In U.S. ex rel. Advocates for Basic Legal Equality, Inc. v. U.S. Bank, 816 F.3d 428 (2016), the Sixth Circuit affirmed the dismissal of a False Claims Act (“FCA”) suit against U.S. Bank based on the FCA’s public disclosure bar. In reaching its decision, the Sixth Circuit held that the bar applied to a subset of broader misconduct than had previously been publicly disclosed, and that the few specific examples of alleged misconduct offered by Relator to qualify as an original source did not “materially add to” the prior public disclosures, and thus did not suffice to save the complaint from dismissal. Relator subsequently filed a petition for a writ of certiorari to the United States Supreme Court challenging the public disclosures that the Sixth Circuit held triggered the bar as insufficiently tailored to the fraud alleged in the complaint for the bar to apply. That petition remains pending.
U.S. Bank participated in a mortgage insurance program, backed by the Federal Housing Administration (“FHA”), that encouraged banks to lend money to high-risk borrowers. To participate in the program, U.S. Bank had to certify that it would meet certain requirements, and each time it requested an insurance payment, U.S. Bank had to certify that it had satisfied those requirements. One such requirement mandated that U.S. Bank would engage in loss mitigation measures, such as attempting to arrange a face-to-face meeting with the defaulting borrower, before foreclosing.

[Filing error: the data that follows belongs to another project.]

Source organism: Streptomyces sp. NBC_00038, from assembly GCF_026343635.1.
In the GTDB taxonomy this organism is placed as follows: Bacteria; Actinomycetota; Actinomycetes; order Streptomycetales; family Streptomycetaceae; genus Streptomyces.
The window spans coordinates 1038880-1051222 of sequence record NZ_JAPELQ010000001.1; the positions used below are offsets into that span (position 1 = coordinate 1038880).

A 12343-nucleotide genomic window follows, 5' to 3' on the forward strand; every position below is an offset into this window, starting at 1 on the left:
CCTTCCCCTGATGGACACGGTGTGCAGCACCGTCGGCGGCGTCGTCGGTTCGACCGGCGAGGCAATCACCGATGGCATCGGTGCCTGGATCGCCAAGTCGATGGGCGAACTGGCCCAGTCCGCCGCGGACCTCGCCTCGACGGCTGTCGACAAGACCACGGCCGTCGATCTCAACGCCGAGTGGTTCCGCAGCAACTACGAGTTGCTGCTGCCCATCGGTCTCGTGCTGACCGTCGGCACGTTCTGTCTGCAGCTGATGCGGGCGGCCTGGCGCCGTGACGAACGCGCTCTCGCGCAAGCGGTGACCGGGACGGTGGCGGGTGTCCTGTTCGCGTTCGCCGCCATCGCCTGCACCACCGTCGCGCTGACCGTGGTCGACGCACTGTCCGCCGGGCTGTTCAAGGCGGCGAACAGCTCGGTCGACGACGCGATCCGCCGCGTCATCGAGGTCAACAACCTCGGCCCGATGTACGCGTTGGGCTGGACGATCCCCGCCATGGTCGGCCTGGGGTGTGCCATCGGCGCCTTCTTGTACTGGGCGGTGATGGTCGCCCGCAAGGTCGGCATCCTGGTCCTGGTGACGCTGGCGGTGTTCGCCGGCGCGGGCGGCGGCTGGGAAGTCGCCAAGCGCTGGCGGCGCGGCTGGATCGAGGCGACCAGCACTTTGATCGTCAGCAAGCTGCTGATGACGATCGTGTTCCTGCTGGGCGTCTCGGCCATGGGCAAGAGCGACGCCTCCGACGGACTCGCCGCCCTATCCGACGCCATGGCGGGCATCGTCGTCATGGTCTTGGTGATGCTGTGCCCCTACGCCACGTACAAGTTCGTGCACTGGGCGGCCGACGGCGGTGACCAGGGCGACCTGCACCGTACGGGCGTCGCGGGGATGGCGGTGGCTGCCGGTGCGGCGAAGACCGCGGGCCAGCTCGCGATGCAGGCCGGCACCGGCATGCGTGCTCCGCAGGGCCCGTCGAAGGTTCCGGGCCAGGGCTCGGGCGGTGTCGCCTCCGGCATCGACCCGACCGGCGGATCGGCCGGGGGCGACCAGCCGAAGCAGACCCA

Relator alleged that U.S. Bank engaged in a practice of initiating foreclosure proceedings on FHA-insured mortgages without complying with the servicing and loss mitigation regulations of the Department of Housing and Urban Development (“HUD”), although it submitted annual certifications to HUD containing a general statement that it was compliant with all HUD-FHA regulations. The relator alleged that this conduct resulted in $2.3 billion in false claims for FHA insurance benefits.
Sixth Circuit’s Holding
The FCA’s public disclosure bar directs courts to dismiss qui tam actions where “substantially the same allegations or transactions as alleged in the action or claim were publicly disclosed” unless the qui tam plaintiff is an original source of the allegations. 31 U.S.C. § 3730(e)(4)(A). Only certain types of disclosures trigger this bar, namely, disclosures “in a Federal criminal, civil, or administrative hearing in which the Government or its agent is a party,” “in a congressional, Government Accountability Office, or other Federal report, hearing, audit, or investigation,” or “from the news media.” Id.
Here, the Sixth Circuit held that Relator’s claims were barred because the conduct it alleged had already been publicly disclosed. The sources that the court cited as prior public disclosures included (i) a 2011 consent order between U.S. Bank and the OCC requiring U.S. Bank to implement a wide variety of reforms, including loss mitigation and foreclosure prevention efforts for delinquent loans; (ii) a 2011 foreclosure practices review by three federal agencies, which noted that various banks, including U.S. Bank, had failed to take a variety of loss mitigation measures; and (iii) a 2011 news article discussing the consent order, which explained that U.S. Bank had engaged in a pattern of misconduct and negligence.